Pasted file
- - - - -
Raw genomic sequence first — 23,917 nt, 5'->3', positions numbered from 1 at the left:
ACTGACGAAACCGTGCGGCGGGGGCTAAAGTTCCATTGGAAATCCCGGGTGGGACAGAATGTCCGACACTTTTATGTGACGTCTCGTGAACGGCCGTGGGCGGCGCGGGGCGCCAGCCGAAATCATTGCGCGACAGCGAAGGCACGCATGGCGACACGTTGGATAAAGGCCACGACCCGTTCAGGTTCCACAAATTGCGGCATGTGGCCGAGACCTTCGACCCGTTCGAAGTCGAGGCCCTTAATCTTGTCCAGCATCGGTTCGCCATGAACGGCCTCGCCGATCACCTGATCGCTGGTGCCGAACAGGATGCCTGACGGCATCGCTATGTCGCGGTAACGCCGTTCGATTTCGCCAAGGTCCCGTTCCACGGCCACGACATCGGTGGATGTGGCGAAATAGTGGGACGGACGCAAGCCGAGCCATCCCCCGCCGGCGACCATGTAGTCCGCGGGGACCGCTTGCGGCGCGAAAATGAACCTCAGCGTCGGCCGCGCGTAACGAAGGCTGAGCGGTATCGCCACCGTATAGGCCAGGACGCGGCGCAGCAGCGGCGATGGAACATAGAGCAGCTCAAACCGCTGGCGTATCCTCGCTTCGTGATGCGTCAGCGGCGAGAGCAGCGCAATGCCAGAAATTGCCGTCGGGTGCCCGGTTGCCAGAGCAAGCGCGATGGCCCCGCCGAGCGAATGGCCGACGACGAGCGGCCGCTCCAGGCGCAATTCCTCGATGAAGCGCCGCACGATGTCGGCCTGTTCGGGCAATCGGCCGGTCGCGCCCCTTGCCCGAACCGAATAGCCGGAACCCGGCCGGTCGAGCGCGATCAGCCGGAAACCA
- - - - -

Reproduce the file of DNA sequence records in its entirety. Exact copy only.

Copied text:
Raw genomic sequence first — 23,917 nt, 5'->3', positions numbered from 1 at the left:
ACTGACGAAACCGTGCGGCGGGGGCTAAAGTTCCATTGGAAATCCCGGGTGGGACAGAATGTCCGACACTTTTATGTGACGTCTCGTGAACGGCCGTGGGCGGCGCGGGGCGCCAGCCGAAATCATTGCGCGACAGCGAAGGCACGCATGGCGACACGTTGGATAAAGGCCACGACCCGTTCAGGTTCCACAAATTGCGGCATGTGGCCGAGACCTTCGACCCGTTCGAAGTCGAGGCCCTTAATCTTGTCCAGCATCGGTTCGCCATGAACGGCCTCGCCGATCACCTGATCGCTGGTGCCGAACAGGATGCCTGACGGCATCGCTATGTCGCGGTAACGCCGTTCGATTTCGCCAAGGTCCCGTTCCACGGCCACGACATCGGTGGATGTGGCGAAATAGTGGGACGGACGCAAGCCGAGCCATCCCCCGCCGGCGACCATGTAGTCCGCGGGGACCGCTTGCGGCGCGAAAATGAACCTCAGCGTCGGCCGCGCGTAACGAAGGCTGAGCGGTATCGCCACCGTATAGGCCAGGACGCGGCGCAGCAGCGGCGATGGAACATAGAGCAGCTCAAACCGCTGGCGTATCCTCGCTTCGTGATGCGTCAGCGGCGAGAGCAGCGCAATGCCAGAAATTGCCGTCGGGTGCCCGGTTGCCAGAGCAAGCGCGATGGCCCCGCCGAGCGAATGGCCGACGACGAGCGGCCGCTCCAGGCGCAATTCCTCGATGAAGCGCCGCACGATGTCGGCCTGTTCGGGCAATCGGCCGGTCGCGCCCCTTGCCCGAACCGAATAGCCGGAACCCGGCCGGTCGAGCGCGATCAGCCGGAAACCA